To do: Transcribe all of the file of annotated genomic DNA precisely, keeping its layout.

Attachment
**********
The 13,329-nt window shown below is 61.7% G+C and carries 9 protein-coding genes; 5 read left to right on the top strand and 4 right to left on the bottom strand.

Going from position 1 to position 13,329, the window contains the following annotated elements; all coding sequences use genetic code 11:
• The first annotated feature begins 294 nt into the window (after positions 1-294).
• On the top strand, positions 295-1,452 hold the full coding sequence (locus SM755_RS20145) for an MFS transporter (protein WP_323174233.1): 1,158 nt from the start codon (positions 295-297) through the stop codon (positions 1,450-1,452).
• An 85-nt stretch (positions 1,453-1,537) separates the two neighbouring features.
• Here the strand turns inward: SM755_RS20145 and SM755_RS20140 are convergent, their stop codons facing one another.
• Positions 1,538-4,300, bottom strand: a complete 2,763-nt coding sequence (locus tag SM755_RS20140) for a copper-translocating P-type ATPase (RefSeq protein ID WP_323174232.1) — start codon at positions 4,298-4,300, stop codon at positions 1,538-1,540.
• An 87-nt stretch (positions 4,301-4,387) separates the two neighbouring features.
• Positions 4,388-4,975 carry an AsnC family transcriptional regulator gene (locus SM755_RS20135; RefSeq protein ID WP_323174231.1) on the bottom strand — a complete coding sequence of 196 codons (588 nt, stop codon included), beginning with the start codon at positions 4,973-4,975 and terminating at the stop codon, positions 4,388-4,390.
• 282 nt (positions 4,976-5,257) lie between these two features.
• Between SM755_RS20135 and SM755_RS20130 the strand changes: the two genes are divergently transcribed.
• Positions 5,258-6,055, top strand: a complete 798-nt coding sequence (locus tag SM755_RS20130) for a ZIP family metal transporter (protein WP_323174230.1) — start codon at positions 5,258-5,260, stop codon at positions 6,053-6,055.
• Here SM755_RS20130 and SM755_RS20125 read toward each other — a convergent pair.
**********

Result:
The 13,329-nt window shown below is 61.7% G+C and carries 9 protein-coding genes; 5 read left to right on the top strand and 4 right to left on the bottom strand.

Going from position 1 to position 13,329, the window contains the following annotated elements; all coding sequences use genetic code 11:
• The first annotated feature begins 294 nt into the window (after positions 1-294).
• On the top strand, positions 295-1,452 hold the full coding sequence (locus SM755_RS20145) for an MFS transporter (protein WP_323174233.1): 1,158 nt from the start codon (positions 295-297) through the stop codon (positions 1,450-1,452).
• An 85-nt stretch (positions 1,453-1,537) separates the two neighbouring features.
• Here the strand turns inward: SM755_RS20145 and SM755_RS20140 are convergent, their stop codons facing one another.
• Positions 1,538-4,300, bottom strand: a complete 2,763-nt coding sequence (locus tag SM755_RS20140) for a copper-translocating P-type ATPase (RefSeq protein ID WP_323174232.1) — start codon at positions 4,298-4,300, stop codon at positions 1,538-1,540.
• An 87-nt stretch (positions 4,301-4,387) separates the two neighbouring features.
• Positions 4,388-4,975 carry an AsnC family transcriptional regulator gene (locus SM755_RS20135; RefSeq protein ID WP_323174231.1) on the bottom strand — a complete coding sequence of 196 codons (588 nt, stop codon included), beginning with the start codon at positions 4,973-4,975 and terminating at the stop codon, positions 4,388-4,390.
• 282 nt (positions 4,976-5,257) lie between these two features.
• Between SM755_RS20135 and SM755_RS20130 the strand changes: the two genes are divergently transcribed.
• Positions 5,258-6,055, top strand: a complete 798-nt coding sequence (locus tag SM755_RS20130) for a ZIP family metal transporter (protein WP_323174230.1) — start codon at positions 5,258-5,260, stop codon at positions 6,053-6,055.
• Here SM755_RS20130 and SM755_RS20125 read toward each other — a convergent pair.